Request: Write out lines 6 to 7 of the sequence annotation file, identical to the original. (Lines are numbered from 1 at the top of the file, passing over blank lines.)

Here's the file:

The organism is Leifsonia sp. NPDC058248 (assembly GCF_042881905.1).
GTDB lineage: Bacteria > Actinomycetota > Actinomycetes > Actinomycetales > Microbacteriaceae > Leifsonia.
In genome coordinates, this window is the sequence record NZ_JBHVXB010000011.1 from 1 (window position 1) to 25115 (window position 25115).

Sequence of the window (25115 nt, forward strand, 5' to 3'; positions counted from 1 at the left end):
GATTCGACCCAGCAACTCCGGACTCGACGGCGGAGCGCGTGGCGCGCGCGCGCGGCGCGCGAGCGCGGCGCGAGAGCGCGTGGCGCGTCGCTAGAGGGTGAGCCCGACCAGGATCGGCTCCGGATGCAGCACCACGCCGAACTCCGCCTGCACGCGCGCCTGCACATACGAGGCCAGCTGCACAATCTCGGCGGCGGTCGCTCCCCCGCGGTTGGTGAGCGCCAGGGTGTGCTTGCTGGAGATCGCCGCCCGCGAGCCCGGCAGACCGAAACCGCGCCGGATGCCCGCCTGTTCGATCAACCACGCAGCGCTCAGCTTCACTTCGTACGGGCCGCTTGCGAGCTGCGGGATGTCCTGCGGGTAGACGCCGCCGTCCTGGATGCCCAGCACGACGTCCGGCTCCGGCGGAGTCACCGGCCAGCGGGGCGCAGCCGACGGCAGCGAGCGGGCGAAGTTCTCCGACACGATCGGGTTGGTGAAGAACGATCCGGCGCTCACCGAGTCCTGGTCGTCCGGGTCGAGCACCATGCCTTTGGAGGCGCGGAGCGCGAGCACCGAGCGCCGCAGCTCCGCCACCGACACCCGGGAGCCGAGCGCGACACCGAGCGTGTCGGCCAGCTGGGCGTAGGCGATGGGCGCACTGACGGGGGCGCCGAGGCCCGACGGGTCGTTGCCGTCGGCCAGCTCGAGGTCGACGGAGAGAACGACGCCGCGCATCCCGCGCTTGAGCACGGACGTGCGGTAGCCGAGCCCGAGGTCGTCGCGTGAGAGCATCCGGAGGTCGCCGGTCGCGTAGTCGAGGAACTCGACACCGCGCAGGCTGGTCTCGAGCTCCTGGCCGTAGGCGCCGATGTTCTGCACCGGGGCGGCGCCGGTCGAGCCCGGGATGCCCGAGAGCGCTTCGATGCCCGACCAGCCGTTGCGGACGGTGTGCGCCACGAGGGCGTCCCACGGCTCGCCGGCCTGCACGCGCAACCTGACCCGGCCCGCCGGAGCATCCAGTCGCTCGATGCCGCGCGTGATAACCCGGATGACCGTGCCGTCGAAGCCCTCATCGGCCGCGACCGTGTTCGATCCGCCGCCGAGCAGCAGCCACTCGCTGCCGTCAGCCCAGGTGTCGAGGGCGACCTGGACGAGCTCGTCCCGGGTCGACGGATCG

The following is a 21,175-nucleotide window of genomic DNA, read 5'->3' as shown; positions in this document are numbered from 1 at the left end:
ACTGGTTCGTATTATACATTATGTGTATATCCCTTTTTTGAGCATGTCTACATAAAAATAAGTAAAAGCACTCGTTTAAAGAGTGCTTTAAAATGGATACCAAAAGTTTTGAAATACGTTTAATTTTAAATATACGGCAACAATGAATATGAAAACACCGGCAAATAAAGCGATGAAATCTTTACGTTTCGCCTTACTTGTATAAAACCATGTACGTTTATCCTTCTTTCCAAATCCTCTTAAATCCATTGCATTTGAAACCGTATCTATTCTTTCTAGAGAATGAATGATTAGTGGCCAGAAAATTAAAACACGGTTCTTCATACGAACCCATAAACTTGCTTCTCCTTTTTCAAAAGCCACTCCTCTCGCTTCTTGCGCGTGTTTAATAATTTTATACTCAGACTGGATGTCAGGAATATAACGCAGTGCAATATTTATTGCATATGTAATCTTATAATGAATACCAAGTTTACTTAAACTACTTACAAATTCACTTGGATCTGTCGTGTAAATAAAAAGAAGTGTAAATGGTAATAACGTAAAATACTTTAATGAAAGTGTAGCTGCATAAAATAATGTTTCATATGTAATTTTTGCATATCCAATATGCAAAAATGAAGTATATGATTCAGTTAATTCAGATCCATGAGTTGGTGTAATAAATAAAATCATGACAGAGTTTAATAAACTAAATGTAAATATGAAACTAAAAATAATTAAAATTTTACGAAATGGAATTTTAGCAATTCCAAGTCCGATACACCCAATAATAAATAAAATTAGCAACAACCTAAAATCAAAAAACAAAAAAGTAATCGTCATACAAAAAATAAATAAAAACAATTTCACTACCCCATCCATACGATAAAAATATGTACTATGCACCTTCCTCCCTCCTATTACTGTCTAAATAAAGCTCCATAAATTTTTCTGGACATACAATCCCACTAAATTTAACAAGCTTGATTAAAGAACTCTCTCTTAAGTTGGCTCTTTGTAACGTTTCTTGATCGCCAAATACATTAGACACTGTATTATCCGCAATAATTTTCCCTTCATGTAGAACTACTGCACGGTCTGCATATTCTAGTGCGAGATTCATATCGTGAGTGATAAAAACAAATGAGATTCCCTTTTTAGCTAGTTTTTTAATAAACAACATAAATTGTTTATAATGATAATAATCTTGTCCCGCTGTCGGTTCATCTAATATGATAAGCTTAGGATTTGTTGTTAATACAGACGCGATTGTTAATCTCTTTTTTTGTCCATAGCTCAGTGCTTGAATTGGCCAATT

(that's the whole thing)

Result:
The following is a 21,175-nucleotide window of genomic DNA, read 5'->3' as shown; positions in this document are numbered from 1 at the left end:
ACTGGTTCGTATTATACATTATGTGTATATCCCTTTTTTGAGCATGTCTACATAAAAATAAGTAAAAGCACTCGTTTAAAGAGTGCTTTAAAATGGATACCAAAAGTTTTGAAATACGTTTAATTTTAAATATACGGCAACAATGAATATGAAAACACCGGCAAATAAAGCGATGAAATCTTTACGTTTCGCCTTACTTGTATAAAACCATGTACGTTTATCCTTCTTTCCAAATCCTCTTAAATCCATTGCATTTGAAACCGTATCTATTCTTTCTAGAGAATGAATGATTAGTGGCCAGAAAATTAAAACACGGTTCTTCATACGAACCCATAAACTTGCTTCTCCTTTTTCAAAAGCCACTCCTCTCGCTTCTTGCGCGTGTTTAATAATTTTATACTCAGACTGGATGTCAGGAATATAACGCAGTGCAATATTTATTGCATATGTAATCTTATAATGAATACCAAGTTTACTTAAACTACTTACAAATTCACTTGGATCTGTCGTGTAAATAAAAAGAAGTGTAAATGGTAATAACGTAAAATACTTTAATGAAAGTGTAGCTGCATAAAATAATGTTTCATATGTAATTTTTGCATATCCAATATGCAAAAATGAAGTATATGATTCAGTTAATTCAGATCCATGAGTTGGTGTAATAAATAAAATCATGACAGAGTTTAATAAACTAAATGTAAATATGAAACTAAAAATAATTAAAATTTTACGAAATGGAATTTTAGCAATTCCAAGTCCGATACACCCAATAATAAATAAAATTAGCAACAACCTAAAATCAAAAAACAAAAAAGTAATCGTCATACAAAAAATAAATAAAAACAATTTCACTACCCCATCCATACGATAAAAATATGTACTATGCACCTTCCTCCCTCCTATTACTGTCTAAATAAAGCTCCATAAATTTTTCTGGACATACAATCCCACTAAATTTAACAAGCTTGATTAAAGAACTCTCTCTTAAGTTGGCTCTTTGTAACGTTTCTTGATCGCCAAATACATTAGACACTGTATTATCCGCAATAATTTTCCCTTCATGTAGAACTACTGCACGGTCTGCATATTCTAGTGCGAGATTCATATCGTGAGTGATAAAAACAAATGAGATTCCCTTTTTAGCTAGTTTTTTAATAAACAACATAAATTGTTTATAATGATAATAATCTTGTCCCGCTGTCGGTTCATCTAATATGATAAGCTTAGGATTTGTTGTTAATACAGACGCGATTGTTAATCTCTTTTTTTGTCCATAGCTCAGTGCTTGAATTGGCCAATT